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Ice Age 2 - The Meltdown

by Kilian Melloy
Friday Mar 31, 2006
Ice Age 2 - The Meltdown

Can a movie be said to suffer from ADD? Or must we only assume that if the movie is hyper, distractible, and given to careening shifts in story, that it is aimed at viewers who are unable to concentrate on a story for more than a few minutes?

The problem with Ice Age: The Meltdown is not that it has no plot. It has a promising plot indeed: Sid the Sloth (John Leguizamo), Diego the Saber-toothed Tiger (Denis Leary), and Manny the Woolly Mammoth (Ray Romano), together with Scrat the acorn-mad squirrel (Chris Wedge) and all the other residents of an ice-rimed valley, face imminent doom when they discover that global warming has begun to melt the glaciers, creating a huge reservoir held back only by an icy dam. As temperatures climb, the dam starts to crumble. In a mere few days, the entire valley will be under water and our prehistoric friends with it, unless they can locate a mythic boat (or, dare we say it, ark) upon which they can float to safety.

Aside from this big problem, there are sub-plots galore: Sid the Sloth feels that he gets no respect, despite being the general know-it-all, tactician, armchair shrink, and gadfly. Manny the Mammoth is still plagued by "poofey" fur that makes him look fat, and an top of that he fears that his species is going extinct. Belonging to a vanishing breed is bad enough, but Manny's feelings of frustration and doom are sharpened when he discovers that the only other mammoth in the valley -- a sweetie named Ellie (Queen Latifah) -- has no idea that she's a mammoth at all; she thinks that she's a possum like her adoptive, constantly sugar-rushing brothers Crash (Seann William Scott) and Eddie (Josh Peck). As for Diego, he discovers that he has a healthy, but untimely, fear of water: "We live in a melting world," warns Sid, who tries to teach Diego how to swim. "Better learn to face your fears!" Sound advice, given that two prehistoric alligators have thawed out along with the waters and are just waiting for a chance to wrap their teeth around our cartoon pals. Jon Vitti's script does not want for ideas. No, the problem with the movie is that it's just not very funny. It's a comment on how very -unfunny- the film is that Diego's take on the issue of his water phobia constitutes one of the best one-liners: "Fear is for prey!" A fine line for a Swartzenegger flick, but isn't this supposed to be lighthearted family fare? Shouldn't the laughs come at pre-planned junctures?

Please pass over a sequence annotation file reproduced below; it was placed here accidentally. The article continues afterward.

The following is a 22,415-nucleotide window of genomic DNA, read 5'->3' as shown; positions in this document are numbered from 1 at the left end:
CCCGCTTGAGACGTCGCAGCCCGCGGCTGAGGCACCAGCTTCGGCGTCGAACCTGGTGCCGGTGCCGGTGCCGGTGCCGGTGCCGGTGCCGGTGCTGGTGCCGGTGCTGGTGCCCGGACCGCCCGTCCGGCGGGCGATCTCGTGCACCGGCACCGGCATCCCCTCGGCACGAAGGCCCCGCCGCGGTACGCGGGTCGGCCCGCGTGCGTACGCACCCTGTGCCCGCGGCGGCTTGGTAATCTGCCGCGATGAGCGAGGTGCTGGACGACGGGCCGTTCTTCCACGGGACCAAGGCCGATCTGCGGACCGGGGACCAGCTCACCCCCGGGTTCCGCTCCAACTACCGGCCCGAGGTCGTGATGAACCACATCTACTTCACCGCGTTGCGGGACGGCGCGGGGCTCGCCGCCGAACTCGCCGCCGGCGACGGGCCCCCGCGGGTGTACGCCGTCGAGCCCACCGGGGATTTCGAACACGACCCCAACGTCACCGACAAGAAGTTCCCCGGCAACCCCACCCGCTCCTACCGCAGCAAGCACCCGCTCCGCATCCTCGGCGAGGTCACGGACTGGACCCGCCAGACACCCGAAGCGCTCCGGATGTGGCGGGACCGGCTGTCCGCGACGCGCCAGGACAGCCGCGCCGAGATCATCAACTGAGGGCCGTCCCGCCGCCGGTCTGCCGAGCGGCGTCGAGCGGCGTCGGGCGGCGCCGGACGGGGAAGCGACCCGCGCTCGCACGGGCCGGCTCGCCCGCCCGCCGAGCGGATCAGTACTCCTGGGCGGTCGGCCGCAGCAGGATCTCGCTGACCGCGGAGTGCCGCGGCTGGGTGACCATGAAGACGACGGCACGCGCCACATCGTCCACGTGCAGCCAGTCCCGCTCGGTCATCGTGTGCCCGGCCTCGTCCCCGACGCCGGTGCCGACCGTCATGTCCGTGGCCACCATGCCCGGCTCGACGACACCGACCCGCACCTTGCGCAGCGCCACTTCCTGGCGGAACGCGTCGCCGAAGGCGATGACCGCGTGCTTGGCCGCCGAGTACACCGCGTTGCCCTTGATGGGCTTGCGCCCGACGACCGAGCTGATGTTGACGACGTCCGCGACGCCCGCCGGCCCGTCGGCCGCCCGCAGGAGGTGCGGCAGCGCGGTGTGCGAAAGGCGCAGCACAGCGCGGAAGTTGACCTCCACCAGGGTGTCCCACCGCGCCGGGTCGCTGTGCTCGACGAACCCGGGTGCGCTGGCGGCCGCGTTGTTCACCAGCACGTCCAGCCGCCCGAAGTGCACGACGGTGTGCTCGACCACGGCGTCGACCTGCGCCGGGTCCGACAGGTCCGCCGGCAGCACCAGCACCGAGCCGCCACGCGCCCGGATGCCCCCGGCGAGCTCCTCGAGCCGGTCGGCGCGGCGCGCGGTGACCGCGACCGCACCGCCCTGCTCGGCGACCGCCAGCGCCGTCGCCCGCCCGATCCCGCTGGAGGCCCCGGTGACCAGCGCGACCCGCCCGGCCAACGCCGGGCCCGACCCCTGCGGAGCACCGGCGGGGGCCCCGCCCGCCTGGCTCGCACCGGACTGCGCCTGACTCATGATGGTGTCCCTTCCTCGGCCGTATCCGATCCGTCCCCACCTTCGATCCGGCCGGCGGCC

To be fair, sometimes they do. As with the first Ice Age, the film's episodes are punctuated by the riotous adventures of Scrat the squirrel -- one of the few animals in the movie who does not talk; all he does is grunt, shriek, and warble, not even having the chance this time around, as he did in the first movie, to put on a pantomime -- but most of The Meltdown feels so scattershot and random that Scrat's misadventures feel less like entr'acts than just another tangent struck off upon by a garbled screenplay.

Nor are there many set-pieces that live up to the outright glee of the original -- no wildly frolicsome rides through the icy bowels of glaciers, for example. What we get here is a decidedly left-field (and gratuitous) encounter between Sid and a tribe of pygmy sloths who worship him as a fire god and seek to feed him to a volcano. On the up side, there is a wildly funny sequence that sends up the mega-choreography of 1940s Hollywood spectacles, a dance number done by vultures celebrating an impending feast. "Food, glorious food!" they sing, as if in parody of the already parodilicious English duo Flanders and Swan. (To be sure, a rousing chorus of "Mud, Glorious Mud!" would not be out of place in a film about an imminent deluge.) More typical, though, is the briskly kinetic adventure involving whirling, balancing boulders on which our heroes cling and wobble, looking so much like a mobile that you can't shake the recurring sense that this, much more than the preceding film, is a kid-flick. The dialogue is flat, and though the actors ply their trade, and their voices, with the full range of inflection and with fine timing, there's not much in the way of sophisticated humor either verbally or visually -- fart jokes and other juvenalia abound, but there's nothing as frolicsome here as Sid's run-ins with a pair of gay rhinos from the last time around.

One way in which The Meltdown lives up to the original Ice Age is in the animation; as before, the creatures move, lope, and ramble in a realistic looking manner, and the lushly rendered action plays out against a minimalistic, Fritz Freleng-ish backdrop. Director Carlos Saldanha (who co-directed the first Ice Age) is to be commended for making the movie look so good. Another standout feature is the music, which fits the mood to each scene to a Q. Purely in terms of production, this follow-up is a great movie -- except for the likelihood that you'd enjoy the movie every bit as much without the voiceovers. This may well mark the start of a new genre: call it the "iPod Flick," because the images are so fast, colorful, and disconnected that while the kiddies giggle at the lame jokes, you can slip in your earbuds and find that the on-screen antics pretty much sync up to whatever playlist you happen to have chosen.

Kilian Melloy serves as EDGE Media Network's Associate Arts Editor and Staff Contributor. His professional memberships include the National Lesbian & Gay Journalists Association, the Boston Online Film Critics Association, The Gay and Lesbian Entertainment Critics Association, and the Boston Theater Critics Association's Elliot Norton Awards Committee.

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